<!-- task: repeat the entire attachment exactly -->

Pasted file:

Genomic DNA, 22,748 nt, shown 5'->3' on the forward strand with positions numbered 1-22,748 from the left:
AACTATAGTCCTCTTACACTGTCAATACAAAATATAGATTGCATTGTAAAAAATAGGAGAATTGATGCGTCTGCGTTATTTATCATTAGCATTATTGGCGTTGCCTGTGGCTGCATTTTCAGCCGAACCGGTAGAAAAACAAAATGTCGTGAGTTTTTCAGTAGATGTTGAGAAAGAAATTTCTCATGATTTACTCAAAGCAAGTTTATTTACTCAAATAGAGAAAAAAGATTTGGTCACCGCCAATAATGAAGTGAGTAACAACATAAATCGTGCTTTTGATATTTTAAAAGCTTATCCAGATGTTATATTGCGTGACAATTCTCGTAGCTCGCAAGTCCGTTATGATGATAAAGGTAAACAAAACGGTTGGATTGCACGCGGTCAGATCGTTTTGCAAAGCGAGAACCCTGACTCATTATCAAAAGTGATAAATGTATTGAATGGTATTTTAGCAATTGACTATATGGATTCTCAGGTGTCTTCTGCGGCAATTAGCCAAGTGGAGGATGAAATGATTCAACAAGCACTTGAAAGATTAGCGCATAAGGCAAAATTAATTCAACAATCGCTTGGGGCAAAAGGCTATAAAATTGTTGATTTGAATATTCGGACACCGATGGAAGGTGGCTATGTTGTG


Genomic DNA, 22,748 nt, shown 5'->3' on the forward strand with positions numbered 1-22,748 from the left:
AACTATAGTCCTCTTACACTGTCAATACAAAATATAGATTGCATTGTAAAAAATAGGAGAATTGATGCGTCTGCGTTATTTATCATTAGCATTATTGGCGTTGCCTGTGGCTGCATTTTCAGCCGAACCGGTAGAAAAACAAAATGTCGTGAGTTTTTCAGTAGATGTTGAGAAAGAAATTTCTCATGATTTACTCAAAGCAAGTTTATTTACTCAAATAGAGAAAAAAGATTTGGTCACCGCCAATAATGAAGTGAGTAACAACATAAATCGTGCTTTTGATATTTTAAAAGCTTATCCAGATGTTATATTGCGTGACAATTCTCGTAGCTCGCAAGTCCGTTATGATGATAAAGGTAAACAAAACGGTTGGATTGCACGCGGTCAGATCGTTTTGCAAAGCGAGAACCCTGACTCATTATCAAAAGTGATAAATGTATTGAATGGTATTTTAGCAATTGACTATATGGATTCTCAGGTGTCTTCTGCGGCAATTAGCCAAGTGGAGGATGAAATGATTCAACAAGCACTTGAAAGATTAGCGCATAAGGCAAAATTAATTCAACAATCGCTTGGGGCAAAAGGCTATAAAATTGTTGATTTGAATATTCGGACACCGATGGAAGGTGGCTATGTTGTG